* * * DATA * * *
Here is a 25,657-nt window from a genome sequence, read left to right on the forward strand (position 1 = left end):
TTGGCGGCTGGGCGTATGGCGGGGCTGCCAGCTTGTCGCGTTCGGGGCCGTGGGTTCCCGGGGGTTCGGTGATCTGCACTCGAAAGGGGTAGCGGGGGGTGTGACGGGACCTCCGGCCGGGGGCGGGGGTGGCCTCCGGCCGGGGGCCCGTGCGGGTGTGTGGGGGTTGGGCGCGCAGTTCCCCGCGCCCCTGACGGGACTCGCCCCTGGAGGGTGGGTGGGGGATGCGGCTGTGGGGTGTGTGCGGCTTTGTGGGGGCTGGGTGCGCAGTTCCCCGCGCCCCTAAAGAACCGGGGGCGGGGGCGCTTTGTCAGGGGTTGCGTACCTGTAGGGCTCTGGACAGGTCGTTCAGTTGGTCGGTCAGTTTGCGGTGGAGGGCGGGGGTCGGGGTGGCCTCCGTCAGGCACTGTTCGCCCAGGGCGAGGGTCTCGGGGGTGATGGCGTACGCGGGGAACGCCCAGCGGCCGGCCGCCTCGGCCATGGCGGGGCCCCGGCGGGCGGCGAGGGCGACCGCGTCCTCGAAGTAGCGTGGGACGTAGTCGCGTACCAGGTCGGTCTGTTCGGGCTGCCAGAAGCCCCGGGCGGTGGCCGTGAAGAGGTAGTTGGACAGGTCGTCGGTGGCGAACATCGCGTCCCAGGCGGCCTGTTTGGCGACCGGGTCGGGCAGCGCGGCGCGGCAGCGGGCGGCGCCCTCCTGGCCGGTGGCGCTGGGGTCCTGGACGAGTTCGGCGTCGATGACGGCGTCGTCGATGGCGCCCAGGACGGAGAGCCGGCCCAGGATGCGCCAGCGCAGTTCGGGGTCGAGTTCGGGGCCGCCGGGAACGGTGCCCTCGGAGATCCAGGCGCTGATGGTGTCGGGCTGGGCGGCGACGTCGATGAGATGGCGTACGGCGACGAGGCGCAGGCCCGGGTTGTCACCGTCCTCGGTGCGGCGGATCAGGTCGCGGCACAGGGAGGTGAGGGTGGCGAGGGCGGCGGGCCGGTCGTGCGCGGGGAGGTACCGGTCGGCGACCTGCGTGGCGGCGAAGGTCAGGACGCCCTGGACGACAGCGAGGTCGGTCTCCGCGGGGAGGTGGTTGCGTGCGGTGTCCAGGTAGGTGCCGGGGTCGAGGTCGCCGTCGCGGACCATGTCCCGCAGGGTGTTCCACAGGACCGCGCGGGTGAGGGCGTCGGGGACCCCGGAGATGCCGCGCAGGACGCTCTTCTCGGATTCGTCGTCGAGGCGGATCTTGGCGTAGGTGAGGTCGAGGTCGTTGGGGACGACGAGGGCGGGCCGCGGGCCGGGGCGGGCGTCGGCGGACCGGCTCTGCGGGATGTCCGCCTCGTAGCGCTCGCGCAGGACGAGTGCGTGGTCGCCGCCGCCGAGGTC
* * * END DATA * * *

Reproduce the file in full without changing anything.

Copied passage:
Here is a 25,657-nt window from a genome sequence, read left to right on the forward strand (position 1 = left end):
TTGGCGGCTGGGCGTATGGCGGGGCTGCCAGCTTGTCGCGTTCGGGGCCGTGGGTTCCCGGGGGTTCGGTGATCTGCACTCGAAAGGGGTAGCGGGGGGTGTGACGGGACCTCCGGCCGGGGGCGGGGGTGGCCTCCGGCCGGGGGCCCGTGCGGGTGTGTGGGGGTTGGGCGCGCAGTTCCCCGCGCCCCTGACGGGACTCGCCCCTGGAGGGTGGGTGGGGGATGCGGCTGTGGGGTGTGTGCGGCTTTGTGGGGGCTGGGTGCGCAGTTCCCCGCGCCCCTAAAGAACCGGGGGCGGGGGCGCTTTGTCAGGGGTTGCGTACCTGTAGGGCTCTGGACAGGTCGTTCAGTTGGTCGGTCAGTTTGCGGTGGAGGGCGGGGGTCGGGGTGGCCTCCGTCAGGCACTGTTCGCCCAGGGCGAGGGTCTCGGGGGTGATGGCGTACGCGGGGAACGCCCAGCGGCCGGCCGCCTCGGCCATGGCGGGGCCCCGGCGGGCGGCGAGGGCGACCGCGTCCTCGAAGTAGCGTGGGACGTAGTCGCGTACCAGGTCGGTCTGTTCGGGCTGCCAGAAGCCCCGGGCGGTGGCCGTGAAGAGGTAGTTGGACAGGTCGTCGGTGGCGAACATCGCGTCCCAGGCGGCCTGTTTGGCGACCGGGTCGGGCAGCGCGGCGCGGCAGCGGGCGGCGCCCTCCTGGCCGGTGGCGCTGGGGTCCTGGACGAGTTCGGCGTCGATGACGGCGTCGTCGATGGCGCCCAGGACGGAGAGCCGGCCCAGGATGCGCCAGCGCAGTTCGGGGTCGAGTTCGGGGCCGCCGGGAACGGTGCCCTCGGAGATCCAGGCGCTGATGGTGTCGGGCTGGGCGGCGACGTCGATGAGATGGCGTACGGCGACGAGGCGCAGGCCCGGGTTGTCACCGTCCTCGGTGCGGCGGATCAGGTCGCGGCACAGGGAGGTGAGGGTGGCGAGGGCGGCGGGCCGGTCGTGCGCGGGGAGGTACCGGTCGGCGACCTGCGTGGCGGCGAAGGTCAGGACGCCCTGGACGACAGCGAGGTCGGTCTCCGCGGGGAGGTGGTTGCGTGCGGTGTCCAGGTAGGTGCCGGGGTCGAGGTCGCCGTCGCGGACCATGTCCCGCAGGGTGTTCCACAGGACCGCGCGGGTGAGGGCGTCGGGGACCCCGGAGATGCCGCGCAGGACGCTCTTCTCGGATTCGTCGTCGAGGCGGATCTTGGCGTAGGTGAGGTCGAGGTCGTTGGGGACGACGAGGGCGGGCCGCGGGCCGGGGCGGGCGTCGGCGGACCGGCTCTGCGGGATGTCCGCCTCGTAGCGCTCGCGCAGGACGAGTGCGTGGTCGCCGCCGCCGAGGTC